The site was located at the edge of Kudagama village at Thambutthegama in Anuradhapura district: the ancestral village of the nomads, overlooking the Rajanganaya tank. The design incorporated a landscaped path which celebrated the astonishing views of the tank as surprises along with a journey through the village, of which the cultural centre was the culmination. The building form was designed to be in sync with the line of trees in order to merge with the context and a clean double height façade was intended to block the direct view of the tank while framing the view through the colonnade. The roof structure was specifically designed using a 2”and 1”diameter GI tube truss and a Zn/Al corrugated roofing sheet to achieve the particular roof form and volume, which was an integral aspect determining the experience of the internal space.
Although the remote location was problematic to arranging frequent site visits, the construction was handed over to a local labour contractor under a measure and pay agreement and technical officers were placed on site to run a smooth flow of work. Adaptation of contemporary building techniques allowed to use the local labour force for construction, which was an asset to lower the building cost. Among the significant changes, the initial steel structure was revised to be constructed with galvanized steel to reduce material cost while the details were redesigned to reduce construction cost. Accordingly, the building team succeeded in lowering the main building’s cost from the initial calculation of LKR 9.5 million to LKR 6.4 million. The saved money was successively used to build an additional toilet complex and landscaping.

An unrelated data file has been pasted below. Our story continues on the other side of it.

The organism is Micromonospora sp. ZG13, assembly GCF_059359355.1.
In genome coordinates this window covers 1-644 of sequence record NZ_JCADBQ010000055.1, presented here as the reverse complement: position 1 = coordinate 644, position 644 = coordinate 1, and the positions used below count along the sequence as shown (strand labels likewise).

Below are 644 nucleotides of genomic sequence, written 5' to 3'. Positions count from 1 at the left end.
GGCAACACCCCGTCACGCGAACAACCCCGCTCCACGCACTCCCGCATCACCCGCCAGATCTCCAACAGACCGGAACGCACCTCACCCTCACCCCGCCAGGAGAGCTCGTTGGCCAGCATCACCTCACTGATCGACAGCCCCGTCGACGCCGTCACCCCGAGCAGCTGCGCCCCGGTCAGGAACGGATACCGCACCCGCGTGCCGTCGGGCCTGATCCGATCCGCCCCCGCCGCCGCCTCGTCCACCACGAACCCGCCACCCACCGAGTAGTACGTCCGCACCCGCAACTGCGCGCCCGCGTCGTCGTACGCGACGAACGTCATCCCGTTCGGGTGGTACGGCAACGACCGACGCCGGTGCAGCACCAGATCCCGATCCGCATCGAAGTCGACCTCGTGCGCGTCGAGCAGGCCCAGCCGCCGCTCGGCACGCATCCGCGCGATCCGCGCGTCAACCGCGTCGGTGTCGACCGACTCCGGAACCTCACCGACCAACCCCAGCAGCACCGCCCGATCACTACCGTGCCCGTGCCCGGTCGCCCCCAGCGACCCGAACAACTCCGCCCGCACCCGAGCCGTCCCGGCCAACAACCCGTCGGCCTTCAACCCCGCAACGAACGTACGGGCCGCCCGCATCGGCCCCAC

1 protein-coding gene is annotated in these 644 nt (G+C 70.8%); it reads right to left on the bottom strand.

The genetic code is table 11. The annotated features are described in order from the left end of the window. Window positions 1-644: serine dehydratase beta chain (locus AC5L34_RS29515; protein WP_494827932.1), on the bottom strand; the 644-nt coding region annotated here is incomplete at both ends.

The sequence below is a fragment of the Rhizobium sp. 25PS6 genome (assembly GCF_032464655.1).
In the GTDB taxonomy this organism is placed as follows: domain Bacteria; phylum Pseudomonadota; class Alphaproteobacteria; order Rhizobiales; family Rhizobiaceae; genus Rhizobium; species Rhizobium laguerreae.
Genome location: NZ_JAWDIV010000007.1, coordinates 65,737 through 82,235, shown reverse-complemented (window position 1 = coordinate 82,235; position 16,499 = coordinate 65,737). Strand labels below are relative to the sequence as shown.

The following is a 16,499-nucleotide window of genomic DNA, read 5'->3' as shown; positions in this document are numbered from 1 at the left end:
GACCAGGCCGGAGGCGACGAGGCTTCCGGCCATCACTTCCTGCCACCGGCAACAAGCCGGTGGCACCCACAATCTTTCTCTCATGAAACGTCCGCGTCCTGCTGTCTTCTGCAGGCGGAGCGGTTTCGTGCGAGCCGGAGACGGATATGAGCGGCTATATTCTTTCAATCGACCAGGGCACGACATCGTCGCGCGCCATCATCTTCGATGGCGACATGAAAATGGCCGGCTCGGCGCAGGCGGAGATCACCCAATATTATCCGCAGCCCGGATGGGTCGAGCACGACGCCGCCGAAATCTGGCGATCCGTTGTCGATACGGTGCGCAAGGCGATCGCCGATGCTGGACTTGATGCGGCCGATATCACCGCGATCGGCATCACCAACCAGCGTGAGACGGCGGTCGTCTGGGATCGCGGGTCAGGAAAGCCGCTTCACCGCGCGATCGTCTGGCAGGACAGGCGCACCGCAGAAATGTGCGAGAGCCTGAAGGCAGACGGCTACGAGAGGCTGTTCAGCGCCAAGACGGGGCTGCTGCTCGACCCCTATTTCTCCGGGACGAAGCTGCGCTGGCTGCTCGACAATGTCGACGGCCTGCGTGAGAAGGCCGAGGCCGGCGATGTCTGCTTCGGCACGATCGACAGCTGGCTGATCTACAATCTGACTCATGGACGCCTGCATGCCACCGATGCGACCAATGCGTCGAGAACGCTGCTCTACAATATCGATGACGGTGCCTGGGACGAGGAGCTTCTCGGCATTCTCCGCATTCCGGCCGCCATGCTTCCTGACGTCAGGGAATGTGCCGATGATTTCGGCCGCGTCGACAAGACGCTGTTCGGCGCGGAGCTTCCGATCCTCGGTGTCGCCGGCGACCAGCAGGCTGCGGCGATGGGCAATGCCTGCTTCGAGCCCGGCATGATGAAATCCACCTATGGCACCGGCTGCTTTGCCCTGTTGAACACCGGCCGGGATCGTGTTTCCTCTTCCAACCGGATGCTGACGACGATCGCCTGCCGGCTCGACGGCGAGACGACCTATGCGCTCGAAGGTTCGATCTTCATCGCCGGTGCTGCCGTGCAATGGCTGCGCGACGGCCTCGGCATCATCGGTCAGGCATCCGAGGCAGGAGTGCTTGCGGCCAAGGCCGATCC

In order to assure the standards of construction, the consultants had to display a sample fabrication on site for the sub-contractors, and the unskilled labours were trained on site with constant guiding. Yet due to the lack of knowledge and experience of the labour, some finishes had to be redone to maintain the standards of the building. Furthermore, the technical officers had to be guided and motivated for a successful site supervision. Accordingly, since inception to completion this project portrays the balance between an architect’s intuitive design solution for a carefully analysed, yet relative and specific problem, and the actual construction process in making that scheme a reality.
This project shows how architecture represents determining aspects ranging from context, people and function to relevance of structure and material to purpose. Amidst numerous challenges, the successful completion of the cultural centre for the Ahikuntika community in Sri Lanka makes a commendable example on how well architectural work should relate to the people it is designed for. Thus, good architecture should be relatable to people, where it exceeds mere functionality or aesthetics and creates spaces that touch the soul, bringing a meaning to those who utilize that space.